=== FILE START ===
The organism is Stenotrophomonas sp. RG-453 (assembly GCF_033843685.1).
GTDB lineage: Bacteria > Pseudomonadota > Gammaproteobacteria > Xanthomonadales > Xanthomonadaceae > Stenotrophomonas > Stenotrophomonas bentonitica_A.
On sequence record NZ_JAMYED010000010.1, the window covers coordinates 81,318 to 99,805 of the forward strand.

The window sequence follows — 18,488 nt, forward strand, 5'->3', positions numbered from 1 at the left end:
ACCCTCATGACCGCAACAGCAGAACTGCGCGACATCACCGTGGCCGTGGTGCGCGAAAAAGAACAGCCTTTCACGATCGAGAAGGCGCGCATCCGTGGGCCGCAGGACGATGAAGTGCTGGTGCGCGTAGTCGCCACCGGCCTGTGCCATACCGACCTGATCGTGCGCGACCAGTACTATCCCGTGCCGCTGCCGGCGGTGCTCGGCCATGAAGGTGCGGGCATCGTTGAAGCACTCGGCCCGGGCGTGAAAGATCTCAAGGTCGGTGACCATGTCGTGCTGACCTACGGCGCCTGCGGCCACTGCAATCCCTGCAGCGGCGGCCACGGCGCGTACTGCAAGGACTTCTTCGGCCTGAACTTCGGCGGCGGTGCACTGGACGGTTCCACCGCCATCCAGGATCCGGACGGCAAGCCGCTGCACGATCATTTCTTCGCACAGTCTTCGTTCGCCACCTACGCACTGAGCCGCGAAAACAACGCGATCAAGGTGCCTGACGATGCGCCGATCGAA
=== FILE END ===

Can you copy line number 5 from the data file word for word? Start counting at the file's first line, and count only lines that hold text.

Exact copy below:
ACCCTCATGACCGCAACAGCAGAACTGCGCGACATCACCGTGGCCGTGGTGCGCGAAAAAGAACAGCCTTTCACGATCGAGAAGGCGCGCATCCGTGGGCCGCAGGACGATGAAGTGCTGGTGCGCGTAGTCGCCACCGGCCTGTGCCATACCGACCTGATCGTGCGCGACCAGTACTATCCCGTGCCGCTGCCGGCGGTGCTCGGCCATGAAGGTGCGGGCATCGTTGAAGCACTCGGCCCGGGCGTGAAAGATCTCAAGGTCGGTGACCATGTCGTGCTGACCTACGGCGCCTGCGGCCACTGCAATCCCTGCAGCGGCGGCCACGGCGCGTACTGCAAGGACTTCTTCGGCCTGAACTTCGGCGGCGGTGCACTGGACGGTTCCACCGCCATCCAGGATCCGGACGGCAAGCCGCTGCACGATCATTTCTTCGCACAGTCTTCGTTCGCCACCTACGCACTGAGCCGCGAAAACAACGCGATCAAGGTGCCTGACGATGCGCCGATCGAA